<b>THE NEW NORM?</b> Though California is the first state in the country to ban lead ammunition, other states are considering their own restrictions.

Governor Jerry Brown today signed landmark legislation to ban the use of lead-based ammunition throughout the state of California, with the prohibition going into full effect by the middle of 2019. The bill — authored by Anthony Rendon, a Democrat from South Gate, and co-sponsored by Santa Barbara’s Democratic Assemblymember Das Williams — was introduced due to lead’s impact on the health of wildlife, particularly the endangered California condor, whose populations are still suffering from lead poisoning despite the ammo being banned in its range since 2008. There are also concerns about its eventual impact on human health as well.

“The risks to California’s incredibly diverse wildlife are many,” Brown wrote upon signing the law. “We must manage our state’s wildlife for the use and enjoyment of all Californians. It is time to begin this transition and provide hunters with ammunition that will allow them to continue the conservation heritage of California.” Brown also included language that, if the federal government ever bans other forms of ammo — like copper — would allow the state ban to be lifted.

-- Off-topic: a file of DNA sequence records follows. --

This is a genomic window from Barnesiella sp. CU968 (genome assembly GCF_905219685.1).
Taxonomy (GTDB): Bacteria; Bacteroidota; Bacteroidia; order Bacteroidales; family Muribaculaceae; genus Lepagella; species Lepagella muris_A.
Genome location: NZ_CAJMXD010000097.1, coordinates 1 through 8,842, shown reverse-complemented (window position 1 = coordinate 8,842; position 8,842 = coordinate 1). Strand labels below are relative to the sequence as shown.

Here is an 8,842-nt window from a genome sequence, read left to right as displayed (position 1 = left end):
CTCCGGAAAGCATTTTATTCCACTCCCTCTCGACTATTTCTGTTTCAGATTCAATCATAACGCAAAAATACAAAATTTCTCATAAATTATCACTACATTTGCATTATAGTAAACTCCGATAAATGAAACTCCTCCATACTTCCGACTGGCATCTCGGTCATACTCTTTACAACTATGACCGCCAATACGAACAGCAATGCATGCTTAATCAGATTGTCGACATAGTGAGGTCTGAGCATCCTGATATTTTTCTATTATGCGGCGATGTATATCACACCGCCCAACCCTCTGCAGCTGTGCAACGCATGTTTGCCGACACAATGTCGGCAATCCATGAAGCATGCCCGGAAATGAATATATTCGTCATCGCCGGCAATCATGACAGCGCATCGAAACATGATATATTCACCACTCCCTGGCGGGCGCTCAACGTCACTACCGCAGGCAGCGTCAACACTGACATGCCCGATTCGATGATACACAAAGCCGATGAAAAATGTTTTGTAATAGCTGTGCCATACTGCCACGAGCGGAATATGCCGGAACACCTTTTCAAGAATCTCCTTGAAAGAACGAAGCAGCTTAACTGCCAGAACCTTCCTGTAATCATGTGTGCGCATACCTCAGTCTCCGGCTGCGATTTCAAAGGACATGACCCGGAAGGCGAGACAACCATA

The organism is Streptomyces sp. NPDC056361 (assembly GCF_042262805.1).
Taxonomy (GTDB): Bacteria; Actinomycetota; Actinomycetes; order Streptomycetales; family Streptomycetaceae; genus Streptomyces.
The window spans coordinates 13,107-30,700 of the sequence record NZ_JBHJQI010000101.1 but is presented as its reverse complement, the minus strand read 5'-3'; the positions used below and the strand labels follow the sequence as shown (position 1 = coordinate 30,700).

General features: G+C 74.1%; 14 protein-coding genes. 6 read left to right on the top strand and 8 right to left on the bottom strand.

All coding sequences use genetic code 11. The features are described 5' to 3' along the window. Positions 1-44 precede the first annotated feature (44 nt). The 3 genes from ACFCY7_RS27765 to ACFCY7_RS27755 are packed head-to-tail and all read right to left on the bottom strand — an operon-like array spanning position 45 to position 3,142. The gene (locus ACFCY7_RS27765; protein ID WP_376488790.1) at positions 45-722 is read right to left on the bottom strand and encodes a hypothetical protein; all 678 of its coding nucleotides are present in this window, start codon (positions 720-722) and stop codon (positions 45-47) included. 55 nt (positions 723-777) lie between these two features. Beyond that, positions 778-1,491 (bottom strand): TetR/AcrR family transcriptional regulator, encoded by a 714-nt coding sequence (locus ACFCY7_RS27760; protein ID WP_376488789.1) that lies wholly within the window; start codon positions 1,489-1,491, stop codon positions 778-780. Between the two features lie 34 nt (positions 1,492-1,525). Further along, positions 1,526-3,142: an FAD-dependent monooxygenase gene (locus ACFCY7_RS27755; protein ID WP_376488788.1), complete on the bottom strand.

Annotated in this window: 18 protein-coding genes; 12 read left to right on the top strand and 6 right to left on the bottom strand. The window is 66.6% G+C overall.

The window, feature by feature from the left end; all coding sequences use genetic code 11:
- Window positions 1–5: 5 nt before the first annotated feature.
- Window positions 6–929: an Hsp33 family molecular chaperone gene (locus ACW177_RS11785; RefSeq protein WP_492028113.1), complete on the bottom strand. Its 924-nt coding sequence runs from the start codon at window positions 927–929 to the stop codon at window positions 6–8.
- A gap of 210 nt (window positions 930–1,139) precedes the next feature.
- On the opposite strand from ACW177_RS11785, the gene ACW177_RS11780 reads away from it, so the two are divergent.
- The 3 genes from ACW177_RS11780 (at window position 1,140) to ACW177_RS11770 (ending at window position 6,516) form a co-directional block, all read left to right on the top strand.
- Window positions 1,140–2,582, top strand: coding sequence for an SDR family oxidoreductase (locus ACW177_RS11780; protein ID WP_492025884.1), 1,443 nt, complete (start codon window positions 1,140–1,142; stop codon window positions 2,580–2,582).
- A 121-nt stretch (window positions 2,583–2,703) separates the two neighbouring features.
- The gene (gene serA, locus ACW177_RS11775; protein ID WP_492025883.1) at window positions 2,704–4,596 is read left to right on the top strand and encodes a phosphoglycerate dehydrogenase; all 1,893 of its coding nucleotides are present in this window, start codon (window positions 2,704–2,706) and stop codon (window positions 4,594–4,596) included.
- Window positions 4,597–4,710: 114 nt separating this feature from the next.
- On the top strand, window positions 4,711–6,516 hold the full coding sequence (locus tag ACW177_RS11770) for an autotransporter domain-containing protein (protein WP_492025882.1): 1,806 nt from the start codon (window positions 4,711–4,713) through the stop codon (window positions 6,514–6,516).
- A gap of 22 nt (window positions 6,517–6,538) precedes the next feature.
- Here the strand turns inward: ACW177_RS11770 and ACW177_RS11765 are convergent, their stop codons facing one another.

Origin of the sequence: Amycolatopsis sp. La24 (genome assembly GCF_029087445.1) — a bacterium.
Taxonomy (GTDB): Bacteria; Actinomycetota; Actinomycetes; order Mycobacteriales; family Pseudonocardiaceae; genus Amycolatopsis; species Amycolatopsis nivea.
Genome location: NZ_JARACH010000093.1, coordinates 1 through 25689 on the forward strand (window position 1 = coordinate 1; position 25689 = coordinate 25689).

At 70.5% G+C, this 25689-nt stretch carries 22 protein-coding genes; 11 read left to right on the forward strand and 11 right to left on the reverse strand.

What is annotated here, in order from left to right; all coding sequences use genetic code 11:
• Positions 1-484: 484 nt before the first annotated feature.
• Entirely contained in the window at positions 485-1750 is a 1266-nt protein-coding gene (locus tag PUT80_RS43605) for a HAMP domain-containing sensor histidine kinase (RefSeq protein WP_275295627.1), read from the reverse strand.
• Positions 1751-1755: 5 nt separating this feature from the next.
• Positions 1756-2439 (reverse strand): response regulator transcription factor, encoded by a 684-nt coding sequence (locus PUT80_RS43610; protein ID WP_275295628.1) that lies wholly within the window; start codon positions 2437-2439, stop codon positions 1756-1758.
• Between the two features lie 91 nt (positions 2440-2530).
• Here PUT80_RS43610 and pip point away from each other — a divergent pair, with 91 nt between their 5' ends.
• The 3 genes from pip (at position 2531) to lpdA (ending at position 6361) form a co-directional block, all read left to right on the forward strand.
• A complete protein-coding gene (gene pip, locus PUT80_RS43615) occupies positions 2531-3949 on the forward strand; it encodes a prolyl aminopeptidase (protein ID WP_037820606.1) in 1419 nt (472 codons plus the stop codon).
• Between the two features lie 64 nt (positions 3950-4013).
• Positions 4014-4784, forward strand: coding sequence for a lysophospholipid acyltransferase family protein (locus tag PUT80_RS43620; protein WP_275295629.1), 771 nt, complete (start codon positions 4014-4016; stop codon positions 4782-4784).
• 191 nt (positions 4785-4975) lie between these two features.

Many hunters — 247,000 of whom were registered in California last year — were wary of the bill because non-lead ammo is more expensive to buy. With a statewide ban, however, there is a possibility that nonlead ammo will eventually decrease in price. Almost all popular ammo was lead until 1991 when the U.S. Fish and Wildlife Service banned lead ammunition in the hunting of waterfowl, making way for more than a dozen lead-free ammunition types available across 35 calibers and 51 rifle cartridge designations.

Earlier this year, a team of scientists, doctors, and public health experts released a statement through the University of California’s online publication system decrying lead’s toxic effects on humans and wildlife, and wondering why lead ammunition — in their estimation, the biggest source of lead added to the environment — is still legal when products like paint, gasoline, and kids’ toys have become lead-free. According to the Center for Biological Diversity, lead is hazardous to people and animals at any level, as poisoning can impair growth, inflict neurological damage, and cause death.


Please note this login is to submit events or press releases. Use this page here to login for your Independent subscription

Not a member? Sign up here.